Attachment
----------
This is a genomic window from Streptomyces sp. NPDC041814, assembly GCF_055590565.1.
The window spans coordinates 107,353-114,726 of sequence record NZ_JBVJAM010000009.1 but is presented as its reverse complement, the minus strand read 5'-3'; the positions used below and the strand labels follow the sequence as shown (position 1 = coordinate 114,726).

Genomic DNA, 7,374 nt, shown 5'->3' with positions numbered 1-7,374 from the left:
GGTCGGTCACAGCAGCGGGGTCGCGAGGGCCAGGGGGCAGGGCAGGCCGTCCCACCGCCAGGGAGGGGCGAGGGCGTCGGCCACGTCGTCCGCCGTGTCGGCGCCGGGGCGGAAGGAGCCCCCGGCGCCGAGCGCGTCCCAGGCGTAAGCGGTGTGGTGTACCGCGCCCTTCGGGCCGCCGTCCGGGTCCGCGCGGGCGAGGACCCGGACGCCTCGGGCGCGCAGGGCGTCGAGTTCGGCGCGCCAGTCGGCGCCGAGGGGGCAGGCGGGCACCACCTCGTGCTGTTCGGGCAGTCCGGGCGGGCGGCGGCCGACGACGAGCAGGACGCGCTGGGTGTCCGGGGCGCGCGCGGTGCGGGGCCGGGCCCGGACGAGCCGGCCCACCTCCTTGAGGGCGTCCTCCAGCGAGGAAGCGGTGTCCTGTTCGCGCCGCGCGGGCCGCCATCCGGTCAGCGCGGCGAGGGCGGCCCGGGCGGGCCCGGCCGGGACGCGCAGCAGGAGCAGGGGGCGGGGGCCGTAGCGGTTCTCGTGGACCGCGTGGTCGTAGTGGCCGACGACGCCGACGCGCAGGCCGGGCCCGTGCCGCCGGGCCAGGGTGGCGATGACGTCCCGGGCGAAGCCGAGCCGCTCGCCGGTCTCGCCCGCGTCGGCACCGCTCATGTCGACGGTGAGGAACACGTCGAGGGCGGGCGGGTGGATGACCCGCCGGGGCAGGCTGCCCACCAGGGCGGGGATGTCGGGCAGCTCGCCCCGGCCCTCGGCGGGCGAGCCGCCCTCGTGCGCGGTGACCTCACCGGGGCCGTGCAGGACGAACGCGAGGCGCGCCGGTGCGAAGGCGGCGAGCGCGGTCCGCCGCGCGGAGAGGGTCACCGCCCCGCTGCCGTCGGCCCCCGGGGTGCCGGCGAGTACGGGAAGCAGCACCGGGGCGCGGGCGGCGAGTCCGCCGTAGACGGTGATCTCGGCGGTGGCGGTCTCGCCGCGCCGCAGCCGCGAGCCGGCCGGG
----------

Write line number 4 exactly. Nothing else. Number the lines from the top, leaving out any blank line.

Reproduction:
GGTCGGTCACAGCAGCGGGGTCGCGAGGGCCAGGGGGCAGGGCAGGCCGTCCCACCGCCAGGGAGGGGCGAGGGCGTCGGCCACGTCGTCCGCCGTGTCGGCGCCGGGGCGGAAGGAGCCCCCGGCGCCGAGCGCGTCCCAGGCGTAAGCGGTGTGGTGTACCGCGCCCTTCGGGCCGCCGTCCGGGTCCGCGCGGGCGAGGACCCGGACGCCTCGGGCGCGCAGGGCGTCGAGTTCGGCGCGCCAGTCGGCGCCGAGGGGGCAGGCGGGCACCACCTCGTGCTGTTCGGGCAGTCCGGGCGGGCGGCGGCCGACGACGAGCAGGACGCGCTGGGTGTCCGGGGCGCGCGCGGTGCGGGGCCGGGCCCGGACGAGCCGGCCCACCTCCTTGAGGGCGTCCTCCAGCGAGGAAGCGGTGTCCTGTTCGCGCCGCGCGGGCCGCCATCCGGTCAGCGCGGCGAGGGCGGCCCGGGCGGGCCCGGCCGGGACGCGCAGCAGGAGCAGGGGGCGGGGGCCGTAGCGGTTCTCGTGGACCGCGTGGTCGTAGTGGCCGACGACGCCGACGCGCAGGCCGGGCCCGTGCCGCCGGGCCAGGGTGGCGATGACGTCCCGGGCGAAGCCGAGCCGCTCGCCGGTCTCGCCCGCGTCGGCACCGCTCATGTCGACGGTGAGGAACACGTCGAGGGCGGGCGGGTGGATGACCCGCCGGGGCAGGCTGCCCACCAGGGCGGGGATGTCGGGCAGCTCGCCCCGGCCCTCGGCGGGCGAGCCGCCCTCGTGCGCGGTGACCTCACCGGGGCCGTGCAGGACGAACGCGAGGCGCGCCGGTGCGAAGGCGGCGAGCGCGGTCCGCCGCGCGGAGAGGGTCACCGCCCCGCTGCCGTCGGCCCCCGGGGTGCCGGCGAGTACGGGAAGCAGCACCGGGGCGCGGGCGGCGAGTCCGCCGTAGACGGTGATCTCGGCGGTGGCGGTCTCGCCGCGCCGCAGCCGCGAGCCGGCCGGG